Hunger is a phrase which has three meanings (Oxford English Dictionary 1971)
- The uneasy or painful sensation caused by want of food; craving appetite. Also the exhausted condition caused by want of food
- The want or scarcity of food in a country
- A strong desire or craving
World hunger implies to the second definition, aggregated to the world level. The related technical term (in this case operationalized in medicine) is either malnutrition, or, if malnutrition is taken to indicate to both under nutrition and over nutrition. Both malnutrition and under nutrition refers to not having enough food.
What are the causes of hunger?
What are the causes of hunger is a fundamental question, with varied answers.
Poverty is the main cause of hunger. The causes of poverty including poor people’s whose lack of resources, an extremely unequal income distribution in the world and within specific countries, conflict, and hunger itself. Extreme poverty remains an alarming problem in the world’s developing regions, despite some progress that reduced “dollar–now $1.25– a day” poverty from (an estimated) 1900 million people in 1981, a reduction of 29 percent over the period. Progress in poverty reduction has been concentrated in Asia, and especially, East Asia, with the major improvement occurring in China. In Sub-Saharan Africa, the number of people in extreme poverty has increased. The statement that ‘poverty is the principal cause of hunger’ is, though correct, unsatisfying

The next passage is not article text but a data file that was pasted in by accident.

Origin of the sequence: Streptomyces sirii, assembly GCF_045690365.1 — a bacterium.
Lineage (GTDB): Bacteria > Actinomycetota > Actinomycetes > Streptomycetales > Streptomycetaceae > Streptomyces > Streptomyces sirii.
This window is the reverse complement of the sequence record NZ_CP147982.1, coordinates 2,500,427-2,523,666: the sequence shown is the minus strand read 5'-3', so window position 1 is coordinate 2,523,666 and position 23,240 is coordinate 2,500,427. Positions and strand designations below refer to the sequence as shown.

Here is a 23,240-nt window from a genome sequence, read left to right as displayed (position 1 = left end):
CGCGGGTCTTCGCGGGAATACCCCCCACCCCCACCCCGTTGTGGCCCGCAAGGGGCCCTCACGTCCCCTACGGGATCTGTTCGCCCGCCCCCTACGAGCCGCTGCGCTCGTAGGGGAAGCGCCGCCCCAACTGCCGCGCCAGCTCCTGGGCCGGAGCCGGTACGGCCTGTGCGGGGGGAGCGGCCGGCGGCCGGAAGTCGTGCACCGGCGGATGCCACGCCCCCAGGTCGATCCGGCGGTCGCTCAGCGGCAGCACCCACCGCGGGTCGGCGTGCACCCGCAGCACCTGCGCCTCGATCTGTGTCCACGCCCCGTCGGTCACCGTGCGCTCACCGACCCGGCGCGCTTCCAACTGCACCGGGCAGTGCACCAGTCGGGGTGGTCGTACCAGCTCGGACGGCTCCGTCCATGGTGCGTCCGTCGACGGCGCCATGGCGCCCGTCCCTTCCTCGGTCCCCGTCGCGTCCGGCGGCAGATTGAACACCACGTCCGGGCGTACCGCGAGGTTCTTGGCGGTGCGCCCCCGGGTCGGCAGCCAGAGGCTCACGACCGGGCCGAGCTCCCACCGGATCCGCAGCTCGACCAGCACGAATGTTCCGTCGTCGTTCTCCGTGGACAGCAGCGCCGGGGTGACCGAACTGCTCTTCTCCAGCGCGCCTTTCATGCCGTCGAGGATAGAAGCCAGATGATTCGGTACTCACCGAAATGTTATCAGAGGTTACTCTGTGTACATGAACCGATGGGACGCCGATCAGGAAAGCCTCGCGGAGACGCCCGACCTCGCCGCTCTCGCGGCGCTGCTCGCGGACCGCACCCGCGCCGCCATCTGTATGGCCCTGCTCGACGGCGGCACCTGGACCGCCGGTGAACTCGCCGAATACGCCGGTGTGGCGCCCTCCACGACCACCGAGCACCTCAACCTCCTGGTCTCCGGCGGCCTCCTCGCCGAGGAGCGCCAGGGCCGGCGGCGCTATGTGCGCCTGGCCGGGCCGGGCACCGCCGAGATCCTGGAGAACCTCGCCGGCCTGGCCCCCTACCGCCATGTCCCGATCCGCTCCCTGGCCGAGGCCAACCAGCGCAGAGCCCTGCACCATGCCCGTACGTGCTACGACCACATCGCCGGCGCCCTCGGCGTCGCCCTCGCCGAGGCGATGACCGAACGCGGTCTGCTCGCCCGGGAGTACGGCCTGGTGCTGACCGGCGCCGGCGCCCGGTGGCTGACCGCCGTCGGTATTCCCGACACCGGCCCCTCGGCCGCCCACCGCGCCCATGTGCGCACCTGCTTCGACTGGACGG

Harmful economic systems are the principal cause of poverty and hunger. Hunger Notes believes that the principal underlying cause of poverty and hunger is the ordinary operation of the economic and political systems in the world. Essentially control over resources and income is based on military, political and economic power that typically ends up in the hands of a minority, who live well, while those at the bottom barely survive, if they do.
Conflict as a cause of hunger and poverty. At the end of 2005, the global number of refugees was at its lowest level in almost a quarter of a century. Despite some large-scale repatriation movements, the last three years have witnessed a significant increase in refugee numbers, due primarily to the violence taking place in Iraq and Somalia. Those involved conflict is less important as poverty (and its causes) as a cause of hunger. (Using the statistics above 1.02 billion people suffer from chronic hunger while 36 million people are displaced [UNHCR 2008])
Hunger is also a cause of poverty, and thus of hunger. By causing poor health, low levels of energy, and even mental impairment, hunger can lead to even greater poverty by reducing people’s ability to work and learn, thus leading to even greater hunger.
Climate change is increasingly viewed as a current and upcoming reason of hunger and poverty. Increasing drought, flooding, and changing climatic patterns requiring a shift in crops and farming practices that may not be easily accomplished are the three key issues.